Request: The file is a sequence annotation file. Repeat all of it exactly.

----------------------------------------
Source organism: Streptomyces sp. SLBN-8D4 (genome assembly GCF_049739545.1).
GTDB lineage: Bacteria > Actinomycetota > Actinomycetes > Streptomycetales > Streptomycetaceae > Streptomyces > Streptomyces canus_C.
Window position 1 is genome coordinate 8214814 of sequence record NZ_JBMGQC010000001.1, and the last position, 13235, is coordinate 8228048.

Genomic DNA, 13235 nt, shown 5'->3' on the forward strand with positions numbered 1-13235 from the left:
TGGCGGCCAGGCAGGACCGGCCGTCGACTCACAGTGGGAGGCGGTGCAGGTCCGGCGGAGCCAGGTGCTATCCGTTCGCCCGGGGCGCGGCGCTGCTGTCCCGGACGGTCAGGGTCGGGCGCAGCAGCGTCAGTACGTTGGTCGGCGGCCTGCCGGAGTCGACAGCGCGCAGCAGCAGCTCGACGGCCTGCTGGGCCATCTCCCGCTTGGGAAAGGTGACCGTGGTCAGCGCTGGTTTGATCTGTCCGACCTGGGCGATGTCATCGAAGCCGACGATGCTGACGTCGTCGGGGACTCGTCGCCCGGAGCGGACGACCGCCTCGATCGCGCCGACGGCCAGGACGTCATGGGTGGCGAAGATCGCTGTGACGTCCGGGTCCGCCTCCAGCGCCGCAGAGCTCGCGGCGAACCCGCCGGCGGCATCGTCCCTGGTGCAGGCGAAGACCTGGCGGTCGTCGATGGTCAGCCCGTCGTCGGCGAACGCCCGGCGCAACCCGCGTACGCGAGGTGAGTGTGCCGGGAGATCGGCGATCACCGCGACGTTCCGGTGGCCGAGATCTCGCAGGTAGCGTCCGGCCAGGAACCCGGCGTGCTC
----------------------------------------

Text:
Source organism: Streptomyces sp. SLBN-8D4 (genome assembly GCF_049739545.1).
GTDB lineage: Bacteria > Actinomycetota > Actinomycetes > Streptomycetales > Streptomycetaceae > Streptomyces > Streptomyces canus_C.
Window position 1 is genome coordinate 8214814 of sequence record NZ_JBMGQC010000001.1, and the last position, 13235, is coordinate 8228048.

Genomic DNA, 13235 nt, shown 5'->3' on the forward strand with positions numbered 1-13235 from the left:
TGGCGGCCAGGCAGGACCGGCCGTCGACTCACAGTGGGAGGCGGTGCAGGTCCGGCGGAGCCAGGTGCTATCCGTTCGCCCGGGGCGCGGCGCTGCTGTCCCGGACGGTCAGGGTCGGGCGCAGCAGCGTCAGTACGTTGGTCGGCGGCCTGCCGGAGTCGACAGCGCGCAGCAGCAGCTCGACGGCCTGCTGGGCCATCTCCCGCTTGGGAAAGGTGACCGTGGTCAGCGCTGGTTTGATCTGTCCGACCTGGGCGATGTCATCGAAGCCGACGATGCTGACGTCGTCGGGGACTCGTCGCCCGGAGCGGACGACCGCCTCGATCGCGCCGACGGCCAGGACGTCATGGGTGGCGAAGATCGCTGTGACGTCCGGGTCCGCCTCCAGCGCCGCAGAGCTCGCGGCGAACCCGCCGGCGGCATCGTCCCTGGTGCAGGCGAAGACCTGGCGGTCGTCGATGGTCAGCCCGTCGTCGGCGAACGCCCGGCGCAACCCGCGTACGCGAGGTGAGTGTGCCGGGAGATCGGCGATCACCGCGACGTTCCGGTGGCCGAGATCTCGCAGGTAGCGTCCGGCCAGGAACCCGGCGTGCTC